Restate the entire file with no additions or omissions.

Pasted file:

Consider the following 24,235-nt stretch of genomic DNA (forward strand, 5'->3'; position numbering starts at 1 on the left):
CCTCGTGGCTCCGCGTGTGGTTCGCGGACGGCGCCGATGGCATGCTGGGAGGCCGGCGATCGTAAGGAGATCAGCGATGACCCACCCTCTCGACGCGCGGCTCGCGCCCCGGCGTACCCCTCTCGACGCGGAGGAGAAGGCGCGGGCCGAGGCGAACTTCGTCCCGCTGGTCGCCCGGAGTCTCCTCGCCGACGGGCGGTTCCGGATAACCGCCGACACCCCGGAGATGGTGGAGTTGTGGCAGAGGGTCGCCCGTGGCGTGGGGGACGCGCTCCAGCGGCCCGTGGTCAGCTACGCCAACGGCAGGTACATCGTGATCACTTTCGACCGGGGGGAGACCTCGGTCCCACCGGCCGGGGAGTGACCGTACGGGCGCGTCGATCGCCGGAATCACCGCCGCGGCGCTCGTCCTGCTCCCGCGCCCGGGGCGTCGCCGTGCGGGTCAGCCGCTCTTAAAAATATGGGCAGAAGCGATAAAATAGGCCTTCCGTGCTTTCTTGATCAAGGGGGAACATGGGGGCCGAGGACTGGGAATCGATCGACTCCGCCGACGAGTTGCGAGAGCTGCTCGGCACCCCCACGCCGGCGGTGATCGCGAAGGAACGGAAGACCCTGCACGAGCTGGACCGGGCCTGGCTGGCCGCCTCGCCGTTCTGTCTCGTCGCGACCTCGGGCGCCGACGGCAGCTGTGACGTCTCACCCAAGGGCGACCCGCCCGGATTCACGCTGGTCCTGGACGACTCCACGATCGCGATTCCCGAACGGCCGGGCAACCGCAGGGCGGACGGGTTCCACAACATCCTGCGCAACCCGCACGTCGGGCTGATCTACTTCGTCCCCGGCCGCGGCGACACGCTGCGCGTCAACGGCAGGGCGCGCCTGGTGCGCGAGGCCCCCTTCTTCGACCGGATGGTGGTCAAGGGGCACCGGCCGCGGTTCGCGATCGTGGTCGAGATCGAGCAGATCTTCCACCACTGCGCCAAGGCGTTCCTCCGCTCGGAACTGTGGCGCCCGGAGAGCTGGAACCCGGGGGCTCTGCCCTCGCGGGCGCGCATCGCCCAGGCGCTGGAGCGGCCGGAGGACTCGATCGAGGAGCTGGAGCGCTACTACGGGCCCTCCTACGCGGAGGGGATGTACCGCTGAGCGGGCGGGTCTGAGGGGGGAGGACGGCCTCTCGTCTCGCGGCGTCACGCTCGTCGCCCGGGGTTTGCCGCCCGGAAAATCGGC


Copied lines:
Consider the following 24,235-nt stretch of genomic DNA (forward strand, 5'->3'; position numbering starts at 1 on the left):
CCTCGTGGCTCCGCGTGTGGTTCGCGGACGGCGCCGATGGCATGCTGGGAGGCCGGCGATCGTAAGGAGATCAGCGATGACCCACCCTCTCGACGCGCGGCTCGCGCCCCGGCGTACCCCTCTCGACGCGGAGGAGAAGGCGCGGGCCGAGGCGAACTTCGTCCCGCTGGTCGCCCGGAGTCTCCTCGCCGACGGGCGGTTCCGGATAACCGCCGACACCCCGGAGATGGTGGAGTTGTGGCAGAGGGTCGCCCGTGGCGTGGGGGACGCGCTCCAGCGGCCCGTGGTCAGCTACGCCAACGGCAGGTACATCGTGATCACTTTCGACCGGGGGGAGACCTCGGTCCCACCGGCCGGGGAGTGACCGTACGGGCGCGTCGATCGCCGGAATCACCGCCGCGGCGCTCGTCCTGCTCCCGCGCCCGGGGCGTCGCCGTGCGGGTCAGCCGCTCTTAAAAATATGGGCAGAAGCGATAAAATAGGCCTTCCGTGCTTTCTTGATCAAGGGGGAACATGGGGGCCGAGGACTGGGAATCGATCGACTCCGCCGACGAGTTGCGAGAGCTGCTCGGCACCCCCACGCCGGCGGTGATCGCGAAGGAACGGAAGACCCTGCACGAGCTGGACCGGGCCTGGCTGGCCGCCTCGCCGTTCTGTCTCGTCGCGACCTCGGGCGCCGACGGCAGCTGTGACGTCTCACCCAAGGGCGACCCGCCCGGATTCACGCTGGTCCTGGACGACTCCACGATCGCGATTCCCGAACGGCCGGGCAACCGCAGGGCGGACGGGTTCCACAACATCCTGCGCAACCCGCACGTCGGGCTGATCTACTTCGTCCCCGGCCGCGGCGACACGCTGCGCGTCAACGGCAGGGCGCGCCTGGTGCGCGAGGCCCCCTTCTTCGACCGGATGGTGGTCAAGGGGCACCGGCCGCGGTTCGCGATCGTGGTCGAGATCGAGCAGATCTTCCACCACTGCGCCAAGGCGTTCCTCCGCTCGGAACTGTGGCGCCCGGAGAGCTGGAACCCGGGGGCTCTGCCCTCGCGGGCGCGCATCGCCCAGGCGCTGGAGCGGCCGGAGGACTCGATCGAGGAGCTGGAGCGCTACTACGGGCCCTCCTACGCGGAGGGGATGTACCGCTGAGCGGGCGGGTCTGAGGGGGGAGGACGGCCTCTCGTCTCGCGGCGTCACGCTCGTCGCCCGGGGTTTGCCGCCCGGAAAATCGGC